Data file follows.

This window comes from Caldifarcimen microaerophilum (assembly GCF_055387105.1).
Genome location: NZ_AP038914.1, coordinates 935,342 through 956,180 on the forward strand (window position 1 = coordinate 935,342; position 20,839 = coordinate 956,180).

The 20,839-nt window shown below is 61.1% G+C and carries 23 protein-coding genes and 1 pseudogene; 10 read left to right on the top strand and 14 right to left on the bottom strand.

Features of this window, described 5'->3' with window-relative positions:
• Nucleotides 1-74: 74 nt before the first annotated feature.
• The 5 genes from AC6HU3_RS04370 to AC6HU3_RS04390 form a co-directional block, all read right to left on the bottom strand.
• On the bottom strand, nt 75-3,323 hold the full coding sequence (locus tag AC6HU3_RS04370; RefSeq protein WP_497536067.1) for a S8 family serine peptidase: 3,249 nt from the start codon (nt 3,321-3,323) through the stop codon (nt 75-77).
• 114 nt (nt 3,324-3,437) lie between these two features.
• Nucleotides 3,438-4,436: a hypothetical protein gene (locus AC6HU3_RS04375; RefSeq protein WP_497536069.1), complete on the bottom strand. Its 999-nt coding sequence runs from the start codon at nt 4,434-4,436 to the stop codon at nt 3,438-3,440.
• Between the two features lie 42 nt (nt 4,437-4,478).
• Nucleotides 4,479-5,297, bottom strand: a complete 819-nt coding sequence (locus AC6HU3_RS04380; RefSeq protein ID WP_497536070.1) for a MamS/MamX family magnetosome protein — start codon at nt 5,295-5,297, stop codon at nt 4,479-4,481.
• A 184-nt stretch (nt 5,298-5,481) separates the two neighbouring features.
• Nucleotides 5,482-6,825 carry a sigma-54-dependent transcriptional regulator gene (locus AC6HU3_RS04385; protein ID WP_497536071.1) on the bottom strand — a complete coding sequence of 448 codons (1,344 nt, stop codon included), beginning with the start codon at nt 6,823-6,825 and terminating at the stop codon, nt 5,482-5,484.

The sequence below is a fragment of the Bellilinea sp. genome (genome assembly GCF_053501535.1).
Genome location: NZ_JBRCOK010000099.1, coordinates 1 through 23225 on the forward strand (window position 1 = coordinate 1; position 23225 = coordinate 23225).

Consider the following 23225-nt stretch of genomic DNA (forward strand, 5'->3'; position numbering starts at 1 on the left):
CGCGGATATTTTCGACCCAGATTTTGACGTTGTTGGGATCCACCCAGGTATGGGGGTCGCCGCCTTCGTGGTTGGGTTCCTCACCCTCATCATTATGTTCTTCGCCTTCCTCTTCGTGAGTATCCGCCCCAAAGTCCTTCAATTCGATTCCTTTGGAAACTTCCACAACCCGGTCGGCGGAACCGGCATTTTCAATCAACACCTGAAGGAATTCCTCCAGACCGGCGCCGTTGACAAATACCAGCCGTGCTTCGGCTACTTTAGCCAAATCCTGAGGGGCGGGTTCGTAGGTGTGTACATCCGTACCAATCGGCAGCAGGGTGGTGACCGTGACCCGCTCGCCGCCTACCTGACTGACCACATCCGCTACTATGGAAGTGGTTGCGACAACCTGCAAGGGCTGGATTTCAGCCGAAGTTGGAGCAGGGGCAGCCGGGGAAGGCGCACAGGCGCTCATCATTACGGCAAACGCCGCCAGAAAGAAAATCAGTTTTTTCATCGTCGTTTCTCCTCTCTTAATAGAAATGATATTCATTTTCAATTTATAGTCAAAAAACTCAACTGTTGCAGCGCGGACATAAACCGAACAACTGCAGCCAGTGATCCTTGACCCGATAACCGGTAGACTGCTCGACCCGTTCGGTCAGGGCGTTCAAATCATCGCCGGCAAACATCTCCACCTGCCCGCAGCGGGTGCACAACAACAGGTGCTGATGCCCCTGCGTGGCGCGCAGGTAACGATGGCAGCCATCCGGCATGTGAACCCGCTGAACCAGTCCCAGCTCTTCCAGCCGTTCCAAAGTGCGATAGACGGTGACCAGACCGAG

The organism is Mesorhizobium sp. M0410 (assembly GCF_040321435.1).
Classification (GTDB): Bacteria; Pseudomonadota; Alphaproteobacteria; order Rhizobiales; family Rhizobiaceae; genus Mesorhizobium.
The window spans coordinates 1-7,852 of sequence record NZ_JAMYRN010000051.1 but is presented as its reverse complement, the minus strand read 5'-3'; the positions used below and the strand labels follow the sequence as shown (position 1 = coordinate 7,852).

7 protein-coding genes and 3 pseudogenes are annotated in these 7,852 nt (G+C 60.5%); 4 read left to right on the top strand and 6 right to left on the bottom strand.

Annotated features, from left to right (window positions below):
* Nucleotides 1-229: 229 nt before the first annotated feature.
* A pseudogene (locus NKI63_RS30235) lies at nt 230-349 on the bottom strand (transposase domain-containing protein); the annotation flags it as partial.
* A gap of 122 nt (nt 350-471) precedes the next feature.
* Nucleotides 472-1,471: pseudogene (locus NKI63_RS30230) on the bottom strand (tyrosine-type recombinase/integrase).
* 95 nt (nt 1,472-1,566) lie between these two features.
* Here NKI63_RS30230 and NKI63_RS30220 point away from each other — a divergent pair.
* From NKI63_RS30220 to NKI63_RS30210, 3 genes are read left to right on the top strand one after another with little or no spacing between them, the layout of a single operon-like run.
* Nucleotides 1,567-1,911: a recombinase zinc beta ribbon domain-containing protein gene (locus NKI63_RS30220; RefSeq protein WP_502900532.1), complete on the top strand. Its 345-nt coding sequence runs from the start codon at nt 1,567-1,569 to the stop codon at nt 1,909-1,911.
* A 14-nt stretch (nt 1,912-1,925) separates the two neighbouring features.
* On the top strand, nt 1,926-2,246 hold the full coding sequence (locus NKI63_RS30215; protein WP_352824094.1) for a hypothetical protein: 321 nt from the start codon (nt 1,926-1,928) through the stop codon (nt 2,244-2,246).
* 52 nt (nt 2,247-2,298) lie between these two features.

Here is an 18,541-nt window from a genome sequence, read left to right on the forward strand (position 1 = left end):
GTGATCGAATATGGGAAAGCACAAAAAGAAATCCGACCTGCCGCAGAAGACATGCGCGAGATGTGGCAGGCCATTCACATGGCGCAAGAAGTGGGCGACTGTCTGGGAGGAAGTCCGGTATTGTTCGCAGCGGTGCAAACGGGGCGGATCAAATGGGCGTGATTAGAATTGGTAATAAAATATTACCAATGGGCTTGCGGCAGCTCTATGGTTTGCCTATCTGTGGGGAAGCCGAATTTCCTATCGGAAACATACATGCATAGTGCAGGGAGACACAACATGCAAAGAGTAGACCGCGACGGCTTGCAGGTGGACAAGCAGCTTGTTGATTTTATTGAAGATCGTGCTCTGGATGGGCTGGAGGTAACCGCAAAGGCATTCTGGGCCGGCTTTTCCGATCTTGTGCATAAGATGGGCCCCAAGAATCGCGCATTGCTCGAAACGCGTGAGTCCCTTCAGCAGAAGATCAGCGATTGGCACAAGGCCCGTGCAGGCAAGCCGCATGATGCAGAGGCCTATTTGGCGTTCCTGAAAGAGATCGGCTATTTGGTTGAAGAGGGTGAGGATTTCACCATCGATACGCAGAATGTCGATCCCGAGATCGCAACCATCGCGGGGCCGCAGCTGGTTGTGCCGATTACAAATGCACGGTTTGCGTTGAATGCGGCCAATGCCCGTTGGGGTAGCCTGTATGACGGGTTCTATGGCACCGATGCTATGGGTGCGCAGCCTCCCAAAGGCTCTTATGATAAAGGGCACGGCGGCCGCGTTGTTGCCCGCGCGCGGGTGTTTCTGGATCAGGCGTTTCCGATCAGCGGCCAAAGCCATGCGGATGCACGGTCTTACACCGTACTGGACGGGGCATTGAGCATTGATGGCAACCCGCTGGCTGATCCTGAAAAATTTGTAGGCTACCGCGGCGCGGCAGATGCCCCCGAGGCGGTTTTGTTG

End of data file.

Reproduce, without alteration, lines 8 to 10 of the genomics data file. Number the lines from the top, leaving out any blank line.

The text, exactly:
• 114 nt (nt 3,324-3,437) lie between these two features.
• Nucleotides 3,438-4,436: a hypothetical protein gene (locus AC6HU3_RS04375; RefSeq protein WP_497536069.1), complete on the bottom strand. Its 999-nt coding sequence runs from the start codon at nt 4,434-4,436 to the stop codon at nt 3,438-3,440.
• Between the two features lie 42 nt (nt 4,437-4,478).